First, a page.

The best in psychology writing honoured
This year’s British Psychological Society Book Awards have honoured some leading researchers and authors across fascinating areas of study.
Professor Chris Chambers (Cardiff University) won in the Academic Monograph category with his book The Seven Deadly Sins of Psychology: A Manifesto for Reforming the Culture of Scientific Practice (see our website for an extract). An open science advocate, Chambers outlines the powerful biases at the heart of science that can skew research and results. Chambers said he was deeply grateful, and still slightly surprised, at the positive published reviews the book had received, but the most satisfying reaction came from comments from early-career researchers. ‘Since the book came out last year, I’ve had a steady stream of interactions with young scientists who found the book useful to them in one way or another… every one of these messages is a salient reminder that it is the young scientists of today who will lead the psychology of tomorrow. The onus is on us as senior academics to get the field into shape for them.’
Forensic Psychology: Theory, Research, Policy, Practice by Professor Jennifer Brown (London School of Economics), Yvonne Shell and Dr Terri Cole (Bournemouth University) won in this year’s Textbook category. Shell, Director of Criminal Justice at Together for Mental Wellbeing and a Senior Clinical Teaching Fellow (Portsmouth University) has known and worked with Brown for around 20 years, while Cole was formerly a PhD student with Brown. Shell said they hoped with the book to give future forensic psychologists a real taste for work in the field. Brown said reviews had been very positive: ‘The comments from students have been really encouraging; they particularly liked the setting-out of the political climate, the reflective exercises and the commentaries from colleagues about the realities of life as a forensic psychologist.’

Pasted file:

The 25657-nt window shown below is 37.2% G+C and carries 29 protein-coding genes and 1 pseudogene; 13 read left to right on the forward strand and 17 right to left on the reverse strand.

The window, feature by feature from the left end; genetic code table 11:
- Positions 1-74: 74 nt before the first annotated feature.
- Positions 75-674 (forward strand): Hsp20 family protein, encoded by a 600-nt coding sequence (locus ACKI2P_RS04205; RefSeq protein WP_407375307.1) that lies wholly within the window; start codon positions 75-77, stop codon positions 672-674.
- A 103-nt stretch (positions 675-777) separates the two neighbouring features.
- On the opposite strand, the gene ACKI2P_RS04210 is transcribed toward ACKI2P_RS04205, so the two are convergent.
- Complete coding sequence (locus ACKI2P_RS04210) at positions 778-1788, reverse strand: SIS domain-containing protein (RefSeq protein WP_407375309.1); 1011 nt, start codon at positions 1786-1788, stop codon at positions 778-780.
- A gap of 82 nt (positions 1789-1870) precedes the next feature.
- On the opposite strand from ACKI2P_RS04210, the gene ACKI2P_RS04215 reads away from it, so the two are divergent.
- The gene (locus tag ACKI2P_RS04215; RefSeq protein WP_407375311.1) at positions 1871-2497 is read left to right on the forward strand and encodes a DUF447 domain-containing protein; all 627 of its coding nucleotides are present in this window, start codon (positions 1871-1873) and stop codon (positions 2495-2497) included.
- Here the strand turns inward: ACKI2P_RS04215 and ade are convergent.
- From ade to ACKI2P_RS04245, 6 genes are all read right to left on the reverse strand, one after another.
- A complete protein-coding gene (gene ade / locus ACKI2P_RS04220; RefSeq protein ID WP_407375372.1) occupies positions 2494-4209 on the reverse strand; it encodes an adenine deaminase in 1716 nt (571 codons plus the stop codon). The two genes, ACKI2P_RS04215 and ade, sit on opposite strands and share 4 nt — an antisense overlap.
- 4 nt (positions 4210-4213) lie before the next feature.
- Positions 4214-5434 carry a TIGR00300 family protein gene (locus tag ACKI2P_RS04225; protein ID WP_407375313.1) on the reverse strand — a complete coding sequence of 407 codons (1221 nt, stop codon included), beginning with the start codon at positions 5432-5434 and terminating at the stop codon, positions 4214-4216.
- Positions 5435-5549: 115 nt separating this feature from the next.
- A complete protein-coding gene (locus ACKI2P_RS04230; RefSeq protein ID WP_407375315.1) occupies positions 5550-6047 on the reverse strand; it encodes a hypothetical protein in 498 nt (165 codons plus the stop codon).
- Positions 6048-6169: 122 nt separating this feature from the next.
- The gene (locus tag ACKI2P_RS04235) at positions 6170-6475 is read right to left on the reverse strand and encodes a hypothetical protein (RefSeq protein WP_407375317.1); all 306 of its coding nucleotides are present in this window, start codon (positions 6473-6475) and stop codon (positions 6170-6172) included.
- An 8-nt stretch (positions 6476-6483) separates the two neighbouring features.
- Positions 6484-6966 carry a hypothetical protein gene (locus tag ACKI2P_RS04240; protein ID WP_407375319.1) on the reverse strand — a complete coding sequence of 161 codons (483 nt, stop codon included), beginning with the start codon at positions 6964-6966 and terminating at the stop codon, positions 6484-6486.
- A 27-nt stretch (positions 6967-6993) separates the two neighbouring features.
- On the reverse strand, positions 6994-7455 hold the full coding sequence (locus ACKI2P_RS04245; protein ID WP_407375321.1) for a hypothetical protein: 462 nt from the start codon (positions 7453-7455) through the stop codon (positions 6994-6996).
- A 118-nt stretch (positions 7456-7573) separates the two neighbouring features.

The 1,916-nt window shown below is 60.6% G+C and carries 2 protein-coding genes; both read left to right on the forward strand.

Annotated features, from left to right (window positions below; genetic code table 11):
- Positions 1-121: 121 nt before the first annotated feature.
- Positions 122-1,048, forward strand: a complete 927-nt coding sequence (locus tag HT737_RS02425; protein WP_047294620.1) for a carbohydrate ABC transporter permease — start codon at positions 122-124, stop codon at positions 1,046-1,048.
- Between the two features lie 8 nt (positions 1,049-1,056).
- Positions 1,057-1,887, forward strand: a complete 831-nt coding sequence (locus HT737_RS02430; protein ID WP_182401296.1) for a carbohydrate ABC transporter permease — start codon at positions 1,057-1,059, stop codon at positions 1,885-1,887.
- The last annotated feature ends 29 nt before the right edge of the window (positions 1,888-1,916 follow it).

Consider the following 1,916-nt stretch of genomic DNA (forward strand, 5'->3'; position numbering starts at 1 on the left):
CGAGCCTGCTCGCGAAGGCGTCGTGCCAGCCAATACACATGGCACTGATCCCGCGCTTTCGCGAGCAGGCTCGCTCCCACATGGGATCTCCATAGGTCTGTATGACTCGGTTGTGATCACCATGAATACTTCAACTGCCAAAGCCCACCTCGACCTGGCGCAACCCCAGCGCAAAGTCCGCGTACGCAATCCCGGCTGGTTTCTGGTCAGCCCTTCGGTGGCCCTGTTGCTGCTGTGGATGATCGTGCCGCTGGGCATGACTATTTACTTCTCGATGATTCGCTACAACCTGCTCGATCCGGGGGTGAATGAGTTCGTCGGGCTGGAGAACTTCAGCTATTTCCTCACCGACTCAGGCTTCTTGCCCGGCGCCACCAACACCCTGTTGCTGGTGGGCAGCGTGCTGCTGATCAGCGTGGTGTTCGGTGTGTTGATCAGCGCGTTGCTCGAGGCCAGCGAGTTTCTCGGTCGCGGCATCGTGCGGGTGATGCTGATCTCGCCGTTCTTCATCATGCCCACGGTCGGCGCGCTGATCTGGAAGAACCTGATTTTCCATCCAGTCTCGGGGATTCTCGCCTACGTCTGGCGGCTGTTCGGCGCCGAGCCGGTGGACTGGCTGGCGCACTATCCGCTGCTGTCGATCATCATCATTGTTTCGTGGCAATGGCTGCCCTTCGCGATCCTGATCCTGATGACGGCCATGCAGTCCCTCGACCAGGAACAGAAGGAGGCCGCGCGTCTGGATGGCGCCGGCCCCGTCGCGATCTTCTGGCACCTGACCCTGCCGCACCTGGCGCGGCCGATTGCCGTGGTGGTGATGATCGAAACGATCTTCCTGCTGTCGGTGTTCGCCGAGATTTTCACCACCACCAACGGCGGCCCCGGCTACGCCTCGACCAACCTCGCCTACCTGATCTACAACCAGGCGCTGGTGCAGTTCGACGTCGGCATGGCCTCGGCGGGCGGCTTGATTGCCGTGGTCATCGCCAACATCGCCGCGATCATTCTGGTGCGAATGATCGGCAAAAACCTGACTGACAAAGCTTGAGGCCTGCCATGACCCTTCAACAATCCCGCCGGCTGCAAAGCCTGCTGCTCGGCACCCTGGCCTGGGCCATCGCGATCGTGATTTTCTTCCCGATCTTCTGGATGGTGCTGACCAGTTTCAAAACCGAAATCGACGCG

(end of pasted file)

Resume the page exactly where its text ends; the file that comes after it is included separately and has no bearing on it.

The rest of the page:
The Influential Mind: What the Brain Reveals about our Power to Change Others by Dr Tali Sharot won in the Popular Science category – her second BPS book award. Her book explores everyday influencing among humans and where we fall down when trying to change the beliefs and behaviours of others. She said: ‘My work is interdisciplinary so I was especially delighted to see the book being selected among best book of the year in fields ranging from politics to neuroscience to business to marketing and being translated to multiple languages. It is an honour to receive the British Psychology Society Book Award.’
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